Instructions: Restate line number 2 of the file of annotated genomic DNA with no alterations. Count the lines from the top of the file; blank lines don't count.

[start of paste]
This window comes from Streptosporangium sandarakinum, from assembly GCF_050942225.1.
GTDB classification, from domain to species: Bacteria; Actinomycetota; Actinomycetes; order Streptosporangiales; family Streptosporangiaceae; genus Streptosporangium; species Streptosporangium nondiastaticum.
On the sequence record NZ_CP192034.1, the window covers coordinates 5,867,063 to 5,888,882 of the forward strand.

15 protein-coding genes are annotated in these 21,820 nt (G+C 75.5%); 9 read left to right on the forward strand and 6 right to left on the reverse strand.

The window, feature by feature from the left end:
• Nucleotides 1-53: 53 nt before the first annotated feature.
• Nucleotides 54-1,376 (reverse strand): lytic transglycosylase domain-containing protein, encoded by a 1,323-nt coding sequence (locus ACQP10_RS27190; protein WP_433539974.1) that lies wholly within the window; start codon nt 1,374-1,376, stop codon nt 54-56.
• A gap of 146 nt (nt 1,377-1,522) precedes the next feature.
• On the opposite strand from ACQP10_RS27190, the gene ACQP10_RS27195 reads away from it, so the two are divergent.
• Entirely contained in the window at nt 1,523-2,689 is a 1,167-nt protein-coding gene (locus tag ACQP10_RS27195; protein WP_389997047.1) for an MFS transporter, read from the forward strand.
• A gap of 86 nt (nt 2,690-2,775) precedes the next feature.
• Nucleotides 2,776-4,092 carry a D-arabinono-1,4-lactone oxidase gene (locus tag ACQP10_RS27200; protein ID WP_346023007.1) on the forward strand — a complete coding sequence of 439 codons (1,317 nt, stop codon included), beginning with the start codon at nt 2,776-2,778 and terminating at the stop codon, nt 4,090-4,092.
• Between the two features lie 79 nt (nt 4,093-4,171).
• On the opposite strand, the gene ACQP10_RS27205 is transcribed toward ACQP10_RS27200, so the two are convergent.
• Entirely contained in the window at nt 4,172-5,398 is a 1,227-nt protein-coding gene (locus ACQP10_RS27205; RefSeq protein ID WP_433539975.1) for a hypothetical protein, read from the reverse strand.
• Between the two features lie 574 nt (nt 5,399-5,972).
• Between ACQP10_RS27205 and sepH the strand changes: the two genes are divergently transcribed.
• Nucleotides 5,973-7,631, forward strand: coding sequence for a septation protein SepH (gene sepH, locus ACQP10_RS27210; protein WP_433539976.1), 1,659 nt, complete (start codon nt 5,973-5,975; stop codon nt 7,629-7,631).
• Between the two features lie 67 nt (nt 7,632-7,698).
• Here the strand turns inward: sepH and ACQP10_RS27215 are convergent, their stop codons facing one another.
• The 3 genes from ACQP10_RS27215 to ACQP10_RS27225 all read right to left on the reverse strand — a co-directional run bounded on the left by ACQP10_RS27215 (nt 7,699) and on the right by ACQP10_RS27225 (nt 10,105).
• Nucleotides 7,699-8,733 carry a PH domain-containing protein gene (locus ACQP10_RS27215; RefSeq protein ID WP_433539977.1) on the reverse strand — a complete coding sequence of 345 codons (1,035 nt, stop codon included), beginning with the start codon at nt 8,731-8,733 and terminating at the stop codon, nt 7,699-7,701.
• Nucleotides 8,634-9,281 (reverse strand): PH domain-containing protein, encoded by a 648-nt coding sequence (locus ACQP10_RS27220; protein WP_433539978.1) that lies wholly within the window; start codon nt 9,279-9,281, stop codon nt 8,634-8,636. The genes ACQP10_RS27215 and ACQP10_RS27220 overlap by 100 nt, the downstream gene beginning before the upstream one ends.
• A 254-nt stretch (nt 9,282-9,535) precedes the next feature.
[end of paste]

GTDB classification, from domain to species: Bacteria; Actinomycetota; Actinomycetes; order Streptosporangiales; family Streptosporangiaceae; genus Streptosporangium; species Streptosporangium nondiastaticum.